Appeal, No. 184, March T., 1959, from judgment of Court of Common Pleas of Armstrong County, Dec. T., 1956, No. 312, in case of Chester G. Shearer et ux. v. Insurance Company of North America. Judgment affirmed. Assumpsit. Before GRAFF, P.J. Verdict for plaintiffs in amount of $9,000; defendant's motions for judgment n.o.v. and new trial refused, and judgment entered on the verdict. Defendant appealed.
Alexander Unkovic, with him E.O. Golden, Ralph C. John, William G. Boyle, and Kountz, Fry & Meyer, for appellant.
Charles D. Coll, with him Harvey H. Heilman, Jr., for appellees.
Before Jones, C.j., Bell, Musmanno, Jones, Cohen, Bok and Mcbride, JJ.
OPINION BY MR. JUSTICE MUSMANNO
On May 17, 1955, Chester G. Shearer and his wife, Helena G. Shearer, owners of a seven-room brick dwelling house in North Buffalo Township, Armstrong County, purchased from the Insurance Company of North America a policy which insured their home against damage and destruction, inter alia, by explosion. On November 16, 1955, the house, according to the plaintiffs, was wrecked by an explosion which occurred 300 feet below the surface in the Cadogan Mine owned by the Allegheny River Mining Company. The Insurance Company refused to pay the indemnity claimed by the Shearers because, it said, their home was ruined not by explosion but by subsidence, a peril specifically exempted in the policy. An action of assumpsit on the policy followed and the jury returned a verdict in favor of the plaintiffs, on which judgment was entered.
The defendant insurance company has appealed, asking for judgment n.o.v., or, in the alternative, a new trial. It is unnecessary to state that in an appeal of this kind, we are to evaluate the evidence as if we had heard it through the ears of the jury since they are the exclusive judges of the credibility of the witnesses and determine whom and what to believe.
A succinct scrivener reporting on the facts established before the jury would not be in error if he summarized as follows. The plaintiffs' home is built over subterranean holdings of the Allegheny River Mining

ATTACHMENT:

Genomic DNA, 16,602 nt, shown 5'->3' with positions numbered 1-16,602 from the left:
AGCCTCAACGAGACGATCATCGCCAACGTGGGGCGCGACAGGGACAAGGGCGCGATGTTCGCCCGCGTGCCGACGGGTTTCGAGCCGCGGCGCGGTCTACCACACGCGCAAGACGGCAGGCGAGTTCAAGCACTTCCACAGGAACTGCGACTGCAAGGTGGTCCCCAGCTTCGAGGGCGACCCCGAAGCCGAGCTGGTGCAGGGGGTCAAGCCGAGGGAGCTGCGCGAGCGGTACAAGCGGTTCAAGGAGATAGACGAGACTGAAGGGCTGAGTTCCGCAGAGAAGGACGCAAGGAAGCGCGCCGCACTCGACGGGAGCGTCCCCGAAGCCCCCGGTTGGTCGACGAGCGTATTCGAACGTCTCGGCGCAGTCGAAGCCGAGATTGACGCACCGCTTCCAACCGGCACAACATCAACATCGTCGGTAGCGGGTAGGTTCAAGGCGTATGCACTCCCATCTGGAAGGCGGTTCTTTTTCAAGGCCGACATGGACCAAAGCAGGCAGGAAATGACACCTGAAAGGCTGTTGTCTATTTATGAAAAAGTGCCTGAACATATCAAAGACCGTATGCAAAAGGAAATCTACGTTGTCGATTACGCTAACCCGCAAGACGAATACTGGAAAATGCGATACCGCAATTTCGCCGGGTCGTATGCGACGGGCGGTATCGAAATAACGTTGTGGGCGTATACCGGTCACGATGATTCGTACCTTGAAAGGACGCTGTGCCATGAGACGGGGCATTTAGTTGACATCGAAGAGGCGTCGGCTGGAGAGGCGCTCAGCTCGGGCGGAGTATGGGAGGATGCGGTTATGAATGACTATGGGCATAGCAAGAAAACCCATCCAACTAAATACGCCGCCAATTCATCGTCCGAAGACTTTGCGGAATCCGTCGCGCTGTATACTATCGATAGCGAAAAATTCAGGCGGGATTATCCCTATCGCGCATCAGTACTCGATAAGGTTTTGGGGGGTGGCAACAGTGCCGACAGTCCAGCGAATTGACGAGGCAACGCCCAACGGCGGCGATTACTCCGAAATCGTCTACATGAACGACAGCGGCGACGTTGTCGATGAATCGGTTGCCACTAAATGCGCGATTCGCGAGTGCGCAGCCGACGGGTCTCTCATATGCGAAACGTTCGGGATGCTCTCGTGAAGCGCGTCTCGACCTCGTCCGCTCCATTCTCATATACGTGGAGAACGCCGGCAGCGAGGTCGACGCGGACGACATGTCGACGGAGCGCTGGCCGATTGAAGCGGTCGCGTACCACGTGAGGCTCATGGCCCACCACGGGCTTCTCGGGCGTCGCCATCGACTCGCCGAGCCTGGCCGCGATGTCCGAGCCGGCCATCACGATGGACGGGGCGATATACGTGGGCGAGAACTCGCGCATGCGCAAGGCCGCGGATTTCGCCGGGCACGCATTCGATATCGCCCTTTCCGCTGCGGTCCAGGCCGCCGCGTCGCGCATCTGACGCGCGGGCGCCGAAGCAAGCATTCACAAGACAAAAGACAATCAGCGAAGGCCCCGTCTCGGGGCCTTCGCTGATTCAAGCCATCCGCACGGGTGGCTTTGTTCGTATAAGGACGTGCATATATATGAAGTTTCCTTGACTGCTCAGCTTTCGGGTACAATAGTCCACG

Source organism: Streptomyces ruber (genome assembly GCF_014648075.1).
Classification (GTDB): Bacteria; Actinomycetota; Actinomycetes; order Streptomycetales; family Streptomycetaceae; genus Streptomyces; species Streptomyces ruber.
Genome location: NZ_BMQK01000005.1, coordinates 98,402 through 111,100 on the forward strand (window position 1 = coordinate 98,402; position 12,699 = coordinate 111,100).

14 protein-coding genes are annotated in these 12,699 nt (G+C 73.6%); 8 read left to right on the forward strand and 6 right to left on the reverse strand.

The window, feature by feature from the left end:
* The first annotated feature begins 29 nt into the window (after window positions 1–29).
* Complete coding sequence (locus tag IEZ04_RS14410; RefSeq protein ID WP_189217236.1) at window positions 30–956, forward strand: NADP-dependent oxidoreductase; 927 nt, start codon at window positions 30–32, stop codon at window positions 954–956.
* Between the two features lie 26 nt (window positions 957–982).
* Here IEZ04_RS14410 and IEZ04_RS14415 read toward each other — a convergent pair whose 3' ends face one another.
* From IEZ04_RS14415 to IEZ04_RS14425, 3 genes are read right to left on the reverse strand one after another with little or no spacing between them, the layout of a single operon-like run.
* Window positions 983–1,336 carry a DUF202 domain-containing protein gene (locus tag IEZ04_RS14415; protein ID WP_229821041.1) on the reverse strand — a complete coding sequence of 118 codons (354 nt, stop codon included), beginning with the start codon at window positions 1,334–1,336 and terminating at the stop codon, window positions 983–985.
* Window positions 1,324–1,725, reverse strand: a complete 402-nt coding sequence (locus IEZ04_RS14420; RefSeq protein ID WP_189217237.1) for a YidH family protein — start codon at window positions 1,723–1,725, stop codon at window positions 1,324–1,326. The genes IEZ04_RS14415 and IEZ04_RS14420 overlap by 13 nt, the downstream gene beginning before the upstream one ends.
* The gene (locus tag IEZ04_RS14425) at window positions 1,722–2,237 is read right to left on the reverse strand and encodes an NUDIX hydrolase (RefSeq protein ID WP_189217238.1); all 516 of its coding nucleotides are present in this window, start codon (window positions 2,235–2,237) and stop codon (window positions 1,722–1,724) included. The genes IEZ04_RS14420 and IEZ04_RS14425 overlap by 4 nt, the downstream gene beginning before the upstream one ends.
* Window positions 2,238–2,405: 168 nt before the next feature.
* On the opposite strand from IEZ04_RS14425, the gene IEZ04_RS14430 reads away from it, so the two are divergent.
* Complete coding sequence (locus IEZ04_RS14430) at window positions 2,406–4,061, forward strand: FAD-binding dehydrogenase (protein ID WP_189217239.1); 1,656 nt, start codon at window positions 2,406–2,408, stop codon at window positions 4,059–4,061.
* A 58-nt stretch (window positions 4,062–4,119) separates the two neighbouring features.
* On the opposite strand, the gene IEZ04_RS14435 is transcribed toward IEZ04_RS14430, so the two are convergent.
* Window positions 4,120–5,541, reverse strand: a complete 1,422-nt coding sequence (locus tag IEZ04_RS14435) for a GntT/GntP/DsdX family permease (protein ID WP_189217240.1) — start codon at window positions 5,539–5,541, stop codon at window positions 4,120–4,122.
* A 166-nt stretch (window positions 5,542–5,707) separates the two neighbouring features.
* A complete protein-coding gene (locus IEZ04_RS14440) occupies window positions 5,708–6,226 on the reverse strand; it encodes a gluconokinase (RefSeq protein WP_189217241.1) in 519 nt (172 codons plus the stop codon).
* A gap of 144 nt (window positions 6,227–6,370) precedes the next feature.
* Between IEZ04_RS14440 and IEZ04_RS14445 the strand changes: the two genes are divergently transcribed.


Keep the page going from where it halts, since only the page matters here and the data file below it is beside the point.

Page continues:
Company. During the months of September, October, and November, 1955, that company was engaged in digging out coal deposits lying beneath the Shearer property. In extracting coal, using deep pit mining methods, it is impossible, initially, to obtain the entire quantity of coal in any given area, since pillars (about 30 feet deep) must be left to support the roof, while the digging and loading is being done. However, at a certain point, the miners retrace their steps, removing pillars as they withdraw, in this manner exhausting the entire vein. This withdrawal is known as a "retreat operation." To reclaim a pillar, it is undercut to a depth of six or seven feet, holes are drilled into the solid face of the coal, dynamite sticks or other explosives are tamped into the holes and then exploded. The pillar crumbles and the coal is taken away.
Beginning in September and continuing through November 16, 1955, the ground above the Cadogan Mine vibrated and shook to violent subterranean activity. The tremors were not of such intensity as to fracture the surface of the soil or do any considerable observable damage, although at times sleeping families were awakened from their slumbers, dishes rattled in the cupboards and windows vibrated to the invisible underground detonations. On the night of November 16, 1955, however, at about 10:20 o'clock there occurred a blast of such proportions and fury as to drive inhabitants into the streets to inquire what had happened. Many thought the furnaces in their houses had exploded. One witness described the audible and physical manifestations of violence as being one hundred times more intense than any of those experienced during the preceding two months.
In consequence of the terrestrial disturbance of November 16th the basement walls in the Shearer house cracked, walls opened up, ceilings and floors split, doors ...